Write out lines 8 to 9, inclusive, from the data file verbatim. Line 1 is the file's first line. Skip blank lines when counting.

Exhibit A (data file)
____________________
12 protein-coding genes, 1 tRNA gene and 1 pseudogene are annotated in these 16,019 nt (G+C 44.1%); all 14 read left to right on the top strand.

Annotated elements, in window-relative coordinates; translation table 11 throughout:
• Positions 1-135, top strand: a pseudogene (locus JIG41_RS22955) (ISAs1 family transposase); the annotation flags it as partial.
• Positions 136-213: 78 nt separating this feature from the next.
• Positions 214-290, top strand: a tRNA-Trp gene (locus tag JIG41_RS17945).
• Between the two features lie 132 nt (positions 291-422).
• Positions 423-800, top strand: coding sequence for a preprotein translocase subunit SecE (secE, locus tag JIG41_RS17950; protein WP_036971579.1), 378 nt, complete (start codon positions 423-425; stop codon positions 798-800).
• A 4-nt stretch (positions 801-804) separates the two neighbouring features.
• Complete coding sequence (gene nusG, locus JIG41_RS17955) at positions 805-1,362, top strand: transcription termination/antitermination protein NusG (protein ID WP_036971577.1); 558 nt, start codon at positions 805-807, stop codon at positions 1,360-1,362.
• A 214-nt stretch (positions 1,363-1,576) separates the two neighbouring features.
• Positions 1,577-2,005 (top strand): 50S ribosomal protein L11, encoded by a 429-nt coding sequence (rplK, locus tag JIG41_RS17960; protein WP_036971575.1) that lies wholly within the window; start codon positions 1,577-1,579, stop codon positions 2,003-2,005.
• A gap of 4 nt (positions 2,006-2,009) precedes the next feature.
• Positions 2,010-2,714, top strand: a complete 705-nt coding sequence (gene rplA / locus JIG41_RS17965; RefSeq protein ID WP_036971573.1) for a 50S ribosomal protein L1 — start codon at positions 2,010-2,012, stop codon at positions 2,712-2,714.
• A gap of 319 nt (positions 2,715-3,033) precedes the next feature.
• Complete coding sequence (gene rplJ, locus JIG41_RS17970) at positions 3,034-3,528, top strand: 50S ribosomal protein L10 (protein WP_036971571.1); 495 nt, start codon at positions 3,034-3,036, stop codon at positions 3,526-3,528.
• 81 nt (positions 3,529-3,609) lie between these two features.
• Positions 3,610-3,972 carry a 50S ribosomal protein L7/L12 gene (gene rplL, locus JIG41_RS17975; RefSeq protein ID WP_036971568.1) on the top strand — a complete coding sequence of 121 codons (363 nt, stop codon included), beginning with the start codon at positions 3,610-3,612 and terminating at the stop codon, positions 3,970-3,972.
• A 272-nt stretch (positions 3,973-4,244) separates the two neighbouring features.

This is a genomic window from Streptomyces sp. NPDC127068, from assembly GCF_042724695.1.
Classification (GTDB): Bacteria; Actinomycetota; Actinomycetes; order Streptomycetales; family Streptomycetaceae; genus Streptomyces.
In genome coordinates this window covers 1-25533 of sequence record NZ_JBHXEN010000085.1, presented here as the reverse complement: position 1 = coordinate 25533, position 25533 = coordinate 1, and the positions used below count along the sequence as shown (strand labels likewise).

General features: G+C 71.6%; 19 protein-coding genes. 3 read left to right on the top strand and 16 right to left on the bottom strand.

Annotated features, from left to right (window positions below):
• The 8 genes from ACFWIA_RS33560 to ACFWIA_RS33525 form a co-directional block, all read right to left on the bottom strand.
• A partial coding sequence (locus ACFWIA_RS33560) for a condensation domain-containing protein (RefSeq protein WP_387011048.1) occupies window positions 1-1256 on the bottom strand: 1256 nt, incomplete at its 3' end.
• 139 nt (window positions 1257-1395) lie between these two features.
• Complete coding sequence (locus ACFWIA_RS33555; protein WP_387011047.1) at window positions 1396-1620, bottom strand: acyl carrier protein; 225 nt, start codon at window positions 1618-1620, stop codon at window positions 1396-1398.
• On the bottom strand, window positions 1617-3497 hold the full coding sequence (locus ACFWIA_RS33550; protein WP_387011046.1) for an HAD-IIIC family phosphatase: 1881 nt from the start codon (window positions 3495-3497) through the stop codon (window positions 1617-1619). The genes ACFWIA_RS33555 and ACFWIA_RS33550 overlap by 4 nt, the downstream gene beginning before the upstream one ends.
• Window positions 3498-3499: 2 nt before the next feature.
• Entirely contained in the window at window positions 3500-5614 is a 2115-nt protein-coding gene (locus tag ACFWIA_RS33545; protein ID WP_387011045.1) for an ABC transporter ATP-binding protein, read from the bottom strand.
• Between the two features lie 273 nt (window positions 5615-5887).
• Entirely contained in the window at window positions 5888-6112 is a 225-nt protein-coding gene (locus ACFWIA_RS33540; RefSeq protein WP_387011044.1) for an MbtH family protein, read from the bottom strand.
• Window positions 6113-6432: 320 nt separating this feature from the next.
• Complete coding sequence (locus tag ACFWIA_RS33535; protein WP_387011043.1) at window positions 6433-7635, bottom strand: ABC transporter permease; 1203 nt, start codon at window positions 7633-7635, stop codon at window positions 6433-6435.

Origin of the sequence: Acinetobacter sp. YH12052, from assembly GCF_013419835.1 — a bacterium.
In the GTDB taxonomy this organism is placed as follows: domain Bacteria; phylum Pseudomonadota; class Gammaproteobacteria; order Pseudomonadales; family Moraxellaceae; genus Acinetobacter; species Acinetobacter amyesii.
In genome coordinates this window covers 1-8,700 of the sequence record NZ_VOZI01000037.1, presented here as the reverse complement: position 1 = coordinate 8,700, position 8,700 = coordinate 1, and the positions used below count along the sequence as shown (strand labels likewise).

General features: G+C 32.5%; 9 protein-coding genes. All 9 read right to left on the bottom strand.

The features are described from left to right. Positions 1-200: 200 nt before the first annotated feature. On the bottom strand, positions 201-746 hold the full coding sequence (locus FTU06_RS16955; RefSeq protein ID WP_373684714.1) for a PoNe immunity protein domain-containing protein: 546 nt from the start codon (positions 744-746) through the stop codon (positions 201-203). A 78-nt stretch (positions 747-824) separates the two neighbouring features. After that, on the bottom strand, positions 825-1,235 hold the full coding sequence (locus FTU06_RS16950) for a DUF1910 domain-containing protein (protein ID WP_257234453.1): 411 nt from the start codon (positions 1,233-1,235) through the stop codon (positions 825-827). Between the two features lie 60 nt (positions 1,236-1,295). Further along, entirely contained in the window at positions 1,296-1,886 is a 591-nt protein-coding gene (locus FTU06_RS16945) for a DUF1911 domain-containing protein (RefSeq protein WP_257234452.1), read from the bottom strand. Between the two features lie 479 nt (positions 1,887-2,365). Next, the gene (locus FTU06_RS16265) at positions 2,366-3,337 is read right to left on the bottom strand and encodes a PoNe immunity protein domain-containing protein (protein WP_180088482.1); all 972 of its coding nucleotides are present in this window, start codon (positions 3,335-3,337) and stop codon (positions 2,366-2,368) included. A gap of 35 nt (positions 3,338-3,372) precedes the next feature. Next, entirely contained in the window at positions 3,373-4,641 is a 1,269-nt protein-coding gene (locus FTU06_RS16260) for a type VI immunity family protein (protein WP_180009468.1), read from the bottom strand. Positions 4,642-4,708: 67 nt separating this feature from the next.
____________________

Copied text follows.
• A 4-nt stretch (positions 801-804) separates the two neighbouring features.
• Complete coding sequence (gene nusG, locus JIG41_RS17955) at positions 805-1,362, top strand: transcription termination/antitermination protein NusG (protein ID WP_036971577.1); 558 nt, start codon at positions 805-807, stop codon at positions 1,360-1,362.